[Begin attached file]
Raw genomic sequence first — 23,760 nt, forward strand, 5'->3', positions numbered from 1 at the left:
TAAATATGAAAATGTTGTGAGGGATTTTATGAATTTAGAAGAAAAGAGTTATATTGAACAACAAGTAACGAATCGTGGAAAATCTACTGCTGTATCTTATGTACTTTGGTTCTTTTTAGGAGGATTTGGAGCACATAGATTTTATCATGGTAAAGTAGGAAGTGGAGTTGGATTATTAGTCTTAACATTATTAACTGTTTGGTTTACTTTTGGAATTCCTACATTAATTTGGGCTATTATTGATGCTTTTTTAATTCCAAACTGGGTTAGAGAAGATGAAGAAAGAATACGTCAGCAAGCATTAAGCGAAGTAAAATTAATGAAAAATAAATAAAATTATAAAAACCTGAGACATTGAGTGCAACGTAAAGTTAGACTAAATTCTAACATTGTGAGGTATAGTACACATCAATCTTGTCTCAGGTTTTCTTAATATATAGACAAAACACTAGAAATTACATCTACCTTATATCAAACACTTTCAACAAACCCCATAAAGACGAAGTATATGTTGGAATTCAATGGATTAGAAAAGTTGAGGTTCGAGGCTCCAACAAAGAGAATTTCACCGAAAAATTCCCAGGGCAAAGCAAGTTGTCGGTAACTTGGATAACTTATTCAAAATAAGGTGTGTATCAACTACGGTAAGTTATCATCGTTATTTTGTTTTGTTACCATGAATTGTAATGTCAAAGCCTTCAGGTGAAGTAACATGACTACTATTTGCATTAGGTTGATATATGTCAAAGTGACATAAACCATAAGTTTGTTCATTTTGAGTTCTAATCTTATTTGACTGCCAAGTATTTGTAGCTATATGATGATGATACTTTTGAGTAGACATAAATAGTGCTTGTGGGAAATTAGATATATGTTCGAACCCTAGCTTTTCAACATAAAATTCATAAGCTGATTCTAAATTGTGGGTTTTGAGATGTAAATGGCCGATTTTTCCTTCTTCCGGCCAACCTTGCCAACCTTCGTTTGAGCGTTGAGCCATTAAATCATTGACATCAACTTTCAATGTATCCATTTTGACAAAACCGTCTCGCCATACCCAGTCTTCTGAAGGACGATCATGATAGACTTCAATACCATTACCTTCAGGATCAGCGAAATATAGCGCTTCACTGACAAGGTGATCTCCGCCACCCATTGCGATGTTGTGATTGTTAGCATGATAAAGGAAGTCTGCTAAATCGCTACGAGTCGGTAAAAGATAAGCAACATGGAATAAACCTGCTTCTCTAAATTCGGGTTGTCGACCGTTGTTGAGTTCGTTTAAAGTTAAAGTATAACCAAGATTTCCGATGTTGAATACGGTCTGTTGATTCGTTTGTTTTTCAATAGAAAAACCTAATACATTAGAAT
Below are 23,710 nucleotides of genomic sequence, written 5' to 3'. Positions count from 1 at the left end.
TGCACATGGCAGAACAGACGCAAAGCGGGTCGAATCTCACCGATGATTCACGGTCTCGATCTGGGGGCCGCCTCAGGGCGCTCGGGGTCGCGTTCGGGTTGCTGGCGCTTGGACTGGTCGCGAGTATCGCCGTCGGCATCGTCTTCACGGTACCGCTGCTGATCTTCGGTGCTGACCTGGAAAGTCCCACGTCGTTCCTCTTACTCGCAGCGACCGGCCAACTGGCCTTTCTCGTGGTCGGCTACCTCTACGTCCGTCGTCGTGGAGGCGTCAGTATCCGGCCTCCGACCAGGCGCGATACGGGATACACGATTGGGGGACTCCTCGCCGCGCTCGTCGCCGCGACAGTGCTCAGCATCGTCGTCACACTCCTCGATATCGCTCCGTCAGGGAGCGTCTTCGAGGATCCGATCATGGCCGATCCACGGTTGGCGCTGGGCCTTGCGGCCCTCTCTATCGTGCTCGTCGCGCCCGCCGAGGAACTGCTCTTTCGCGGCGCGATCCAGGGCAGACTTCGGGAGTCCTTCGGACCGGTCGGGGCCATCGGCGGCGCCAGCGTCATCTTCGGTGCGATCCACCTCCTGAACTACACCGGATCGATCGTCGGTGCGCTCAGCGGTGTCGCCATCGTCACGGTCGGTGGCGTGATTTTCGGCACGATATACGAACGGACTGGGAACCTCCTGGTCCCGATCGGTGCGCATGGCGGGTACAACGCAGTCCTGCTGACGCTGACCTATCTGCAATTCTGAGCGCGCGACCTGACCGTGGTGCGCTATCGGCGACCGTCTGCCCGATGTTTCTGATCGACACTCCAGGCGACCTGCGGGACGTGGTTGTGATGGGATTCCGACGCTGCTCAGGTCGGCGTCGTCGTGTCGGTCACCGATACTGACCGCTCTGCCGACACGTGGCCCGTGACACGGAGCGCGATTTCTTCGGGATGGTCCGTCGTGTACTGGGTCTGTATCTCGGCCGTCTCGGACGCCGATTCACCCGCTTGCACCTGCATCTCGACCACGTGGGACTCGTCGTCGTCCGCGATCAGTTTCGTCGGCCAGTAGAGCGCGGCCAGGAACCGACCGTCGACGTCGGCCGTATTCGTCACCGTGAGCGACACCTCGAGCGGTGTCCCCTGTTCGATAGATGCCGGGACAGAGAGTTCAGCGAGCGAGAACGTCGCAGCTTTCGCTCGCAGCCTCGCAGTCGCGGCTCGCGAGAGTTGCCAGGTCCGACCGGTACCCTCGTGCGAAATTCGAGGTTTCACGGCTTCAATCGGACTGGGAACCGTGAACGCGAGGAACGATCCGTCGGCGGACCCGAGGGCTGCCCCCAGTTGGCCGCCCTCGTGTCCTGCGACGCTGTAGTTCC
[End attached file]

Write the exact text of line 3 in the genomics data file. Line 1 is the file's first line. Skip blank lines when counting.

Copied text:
Below are 23,710 nucleotides of genomic sequence, written 5' to 3'. Positions count from 1 at the left end.